Blind Spots

In The Wizard of Oz, the Scarecrow dreams of getting a brain. On the road, he sings, “I would not be just a nothin’ / My head all full of stuffin’…If I only had a brain.” Dorothy agrees, “With the thoughts you’ll be thinkin’/ You could be another Lincoln / If you only had a brain.”

At this point in the book of Jeremiah, you may be thinking that the people of Judah should have been singing this same song! If they’d only had a brain, they would have repented and returned to the Lord. Idolatry was not complicated. They knew that exchanging their “glorious God” for “worthless idols” (Jer. 2:11) was a big mistake.

Idols are objects made by human craftsmen, so why would God’s people choose to worship them? They cannot walk, speak or do anything else, good or bad. They’re “like a scarecrow in a cucumber field” (10:5). Not even the crows respect them! Furthermore, the Jews were God’s chosen people. They had been given His Law. Why would they follow the ways of sinful nations? Jeremiah compares these idols to the one true God (vv. 6–7). Our God is King over all nations. He deserves to be feared and worshiped. There is none like Him!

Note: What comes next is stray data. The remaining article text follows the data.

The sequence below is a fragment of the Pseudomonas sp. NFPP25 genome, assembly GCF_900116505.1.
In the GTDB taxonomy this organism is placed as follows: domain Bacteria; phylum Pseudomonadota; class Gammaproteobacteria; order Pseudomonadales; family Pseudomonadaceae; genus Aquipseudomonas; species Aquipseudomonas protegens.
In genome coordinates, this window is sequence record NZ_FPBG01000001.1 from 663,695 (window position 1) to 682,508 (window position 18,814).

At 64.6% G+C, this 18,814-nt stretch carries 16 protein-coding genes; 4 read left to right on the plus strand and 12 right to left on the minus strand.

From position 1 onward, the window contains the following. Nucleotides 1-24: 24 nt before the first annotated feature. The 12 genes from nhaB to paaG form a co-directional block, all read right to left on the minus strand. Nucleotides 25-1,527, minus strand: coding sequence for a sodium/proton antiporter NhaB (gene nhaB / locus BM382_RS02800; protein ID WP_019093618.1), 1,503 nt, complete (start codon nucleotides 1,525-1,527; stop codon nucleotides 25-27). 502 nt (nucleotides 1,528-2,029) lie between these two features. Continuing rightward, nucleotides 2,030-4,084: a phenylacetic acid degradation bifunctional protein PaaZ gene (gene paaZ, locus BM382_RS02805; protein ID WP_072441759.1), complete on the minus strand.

This back-and-forth pattern continues throughout today’s reading—an attack on Judah’s idolatry, followed by words of praise for the Lord. As far as idols go, it’s “senseless and foolish” to worship sticks of wood (vv. 8–9; see Isa. 41:22–24). They can do nothing (v. 11). They’re dead, powerless, a fraud (vv. 14–15). Our God, by contrast, is “not like these” at all (v. 16). He’s true, living, eternal, and sovereign (v. 10). As the Creator, He “made the earth by his power” and “founded the world by his wisdom” (vv. 12–13).

We all have blind spots and temptations. Ask the Lord to examine your hearts and teach you His wisdom (Ps. 90:12).

Extended reading: Jeremiah 9–10

Published by Intentional Faith

Devoted to a Faith that Thinks

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